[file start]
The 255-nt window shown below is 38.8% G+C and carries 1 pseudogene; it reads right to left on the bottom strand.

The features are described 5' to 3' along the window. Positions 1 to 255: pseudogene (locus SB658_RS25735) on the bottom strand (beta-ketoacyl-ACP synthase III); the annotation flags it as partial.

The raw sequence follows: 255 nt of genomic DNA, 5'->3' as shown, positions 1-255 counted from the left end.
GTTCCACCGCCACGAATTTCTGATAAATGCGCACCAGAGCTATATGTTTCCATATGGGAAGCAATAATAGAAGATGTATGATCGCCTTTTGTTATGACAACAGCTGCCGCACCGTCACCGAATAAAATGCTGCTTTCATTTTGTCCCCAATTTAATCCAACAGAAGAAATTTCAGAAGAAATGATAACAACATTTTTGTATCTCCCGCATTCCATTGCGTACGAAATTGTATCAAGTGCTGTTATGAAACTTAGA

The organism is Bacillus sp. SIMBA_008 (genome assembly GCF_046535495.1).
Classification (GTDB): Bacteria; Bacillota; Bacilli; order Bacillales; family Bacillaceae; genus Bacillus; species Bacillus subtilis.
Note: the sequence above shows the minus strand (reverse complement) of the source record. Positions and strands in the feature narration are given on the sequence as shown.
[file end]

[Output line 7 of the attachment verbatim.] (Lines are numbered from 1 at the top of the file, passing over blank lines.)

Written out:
Note: the sequence above shows the minus strand (reverse complement) of the source record. Positions and strands in the feature narration are given on the sequence as shown.